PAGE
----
In my previous post, I suggested ways to make use of students’ cell phones as part of their language practice. I have one more idea I’d like to offer in connection to my most recent YouTube lesson on punctuation. In the lesson, I cover punctuation for direct speech. I think the key to correctly punctuating such statements is to identify the reporting clause. Then they can focus on where the quotation marks, commas, and final sentence punctuation go.
I recommend brief controlled practice to review word order and punctuation. You might also call attention to a limited set of reporting verbs and strengthen students’ ability to choose one accurately by calling attention to the manner or purpose expressed by the verbs. See Making the Right call_handout
When students are ready for communicative practice, ask them to get into pairs. Each pair needs one smartphone with the Voice Memo app or other sound recorder.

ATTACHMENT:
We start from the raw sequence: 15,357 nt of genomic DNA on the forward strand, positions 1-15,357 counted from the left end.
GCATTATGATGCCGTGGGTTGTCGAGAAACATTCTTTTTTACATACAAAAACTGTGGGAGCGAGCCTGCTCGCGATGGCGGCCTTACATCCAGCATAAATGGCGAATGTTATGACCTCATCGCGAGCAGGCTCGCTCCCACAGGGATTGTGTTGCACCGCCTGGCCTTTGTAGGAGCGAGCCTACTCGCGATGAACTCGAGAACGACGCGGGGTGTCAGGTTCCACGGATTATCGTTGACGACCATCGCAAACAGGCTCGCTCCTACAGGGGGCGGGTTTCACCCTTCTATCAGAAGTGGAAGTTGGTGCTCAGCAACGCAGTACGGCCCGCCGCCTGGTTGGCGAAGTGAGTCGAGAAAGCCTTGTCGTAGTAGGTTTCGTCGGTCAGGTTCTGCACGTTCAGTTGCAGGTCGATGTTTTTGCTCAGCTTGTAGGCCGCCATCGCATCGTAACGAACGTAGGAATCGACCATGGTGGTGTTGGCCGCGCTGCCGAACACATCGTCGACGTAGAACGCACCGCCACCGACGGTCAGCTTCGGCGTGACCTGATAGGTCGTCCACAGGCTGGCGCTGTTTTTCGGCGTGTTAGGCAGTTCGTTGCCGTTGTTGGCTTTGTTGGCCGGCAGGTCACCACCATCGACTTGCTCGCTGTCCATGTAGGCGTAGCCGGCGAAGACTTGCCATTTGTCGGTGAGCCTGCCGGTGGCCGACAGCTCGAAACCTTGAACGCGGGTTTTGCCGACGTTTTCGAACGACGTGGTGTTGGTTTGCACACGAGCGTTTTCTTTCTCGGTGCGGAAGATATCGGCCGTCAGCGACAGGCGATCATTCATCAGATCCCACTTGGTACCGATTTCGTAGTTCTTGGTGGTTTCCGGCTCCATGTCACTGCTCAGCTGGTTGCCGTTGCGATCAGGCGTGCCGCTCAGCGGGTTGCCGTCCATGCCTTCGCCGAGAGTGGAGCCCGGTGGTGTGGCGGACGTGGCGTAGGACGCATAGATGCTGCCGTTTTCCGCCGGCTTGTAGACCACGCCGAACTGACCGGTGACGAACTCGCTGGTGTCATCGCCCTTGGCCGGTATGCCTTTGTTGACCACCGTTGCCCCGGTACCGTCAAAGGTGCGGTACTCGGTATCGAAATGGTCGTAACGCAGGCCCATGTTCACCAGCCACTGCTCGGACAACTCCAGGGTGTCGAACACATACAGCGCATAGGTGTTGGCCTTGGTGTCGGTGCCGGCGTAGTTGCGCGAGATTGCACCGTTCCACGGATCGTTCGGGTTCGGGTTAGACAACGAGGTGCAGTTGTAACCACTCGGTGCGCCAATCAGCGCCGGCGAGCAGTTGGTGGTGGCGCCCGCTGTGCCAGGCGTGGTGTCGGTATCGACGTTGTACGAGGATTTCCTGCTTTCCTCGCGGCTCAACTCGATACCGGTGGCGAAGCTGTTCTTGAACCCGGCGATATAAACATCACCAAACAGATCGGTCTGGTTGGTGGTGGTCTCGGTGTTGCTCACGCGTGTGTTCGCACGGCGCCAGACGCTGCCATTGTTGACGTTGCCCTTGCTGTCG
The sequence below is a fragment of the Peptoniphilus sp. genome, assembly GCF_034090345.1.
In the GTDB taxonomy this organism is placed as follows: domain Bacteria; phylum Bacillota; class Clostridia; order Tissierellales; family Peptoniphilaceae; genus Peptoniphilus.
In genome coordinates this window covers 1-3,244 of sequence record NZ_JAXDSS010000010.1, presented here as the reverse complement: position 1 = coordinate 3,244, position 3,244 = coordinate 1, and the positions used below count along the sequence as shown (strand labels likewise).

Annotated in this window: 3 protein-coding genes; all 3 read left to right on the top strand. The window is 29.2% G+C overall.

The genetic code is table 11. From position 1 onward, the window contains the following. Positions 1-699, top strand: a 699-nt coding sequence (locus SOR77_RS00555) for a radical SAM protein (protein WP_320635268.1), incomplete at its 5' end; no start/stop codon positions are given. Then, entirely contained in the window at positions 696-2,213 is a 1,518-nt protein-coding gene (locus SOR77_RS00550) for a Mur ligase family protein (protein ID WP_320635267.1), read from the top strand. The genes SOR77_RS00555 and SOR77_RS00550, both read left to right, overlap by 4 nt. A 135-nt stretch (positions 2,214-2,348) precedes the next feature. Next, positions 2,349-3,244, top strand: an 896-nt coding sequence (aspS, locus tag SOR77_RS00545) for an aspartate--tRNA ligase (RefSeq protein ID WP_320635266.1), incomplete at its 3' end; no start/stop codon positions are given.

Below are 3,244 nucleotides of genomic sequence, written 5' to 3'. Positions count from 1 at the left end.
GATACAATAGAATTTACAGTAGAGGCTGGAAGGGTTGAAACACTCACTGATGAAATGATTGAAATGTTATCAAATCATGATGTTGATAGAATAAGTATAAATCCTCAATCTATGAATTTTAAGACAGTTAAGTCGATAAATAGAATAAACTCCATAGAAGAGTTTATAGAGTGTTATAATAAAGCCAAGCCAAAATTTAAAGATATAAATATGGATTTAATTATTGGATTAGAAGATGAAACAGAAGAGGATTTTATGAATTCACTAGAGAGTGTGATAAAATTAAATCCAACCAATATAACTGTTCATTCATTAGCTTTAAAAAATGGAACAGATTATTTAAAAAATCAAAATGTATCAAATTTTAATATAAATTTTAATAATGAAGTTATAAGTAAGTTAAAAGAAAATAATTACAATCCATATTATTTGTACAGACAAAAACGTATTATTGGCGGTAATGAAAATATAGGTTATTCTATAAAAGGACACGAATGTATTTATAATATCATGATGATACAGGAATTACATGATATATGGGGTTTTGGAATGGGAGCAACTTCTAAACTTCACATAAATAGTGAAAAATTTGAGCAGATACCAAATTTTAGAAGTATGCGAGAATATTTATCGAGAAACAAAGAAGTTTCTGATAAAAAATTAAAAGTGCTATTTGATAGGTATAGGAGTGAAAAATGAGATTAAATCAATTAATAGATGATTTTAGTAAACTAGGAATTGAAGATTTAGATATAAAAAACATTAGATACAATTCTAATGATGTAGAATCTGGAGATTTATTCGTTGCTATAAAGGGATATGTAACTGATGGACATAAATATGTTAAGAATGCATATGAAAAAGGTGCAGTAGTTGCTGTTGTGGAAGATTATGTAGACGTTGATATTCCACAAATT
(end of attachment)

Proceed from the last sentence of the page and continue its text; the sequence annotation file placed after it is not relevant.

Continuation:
- Have a grab bag of topics prepared in advance: on slips of paper, write topics that are of interest to your students, such as weekend plans, hobbies, favorite restaurant, or a good vacation spot.
- Each pair will get a topic card and be asked to prepare 4-6 lines of conversation on the given topic.
- The dialog will then be recorded via a smartphone. (Video is also possible, but audio is likely easier to manage in a group setting.)
- Each pair should send their file to another pair. Partners will work together to transcribe the dialog. Require different reporting verbs to be used.
- The transcription can be shared with the authors the dialog for correction.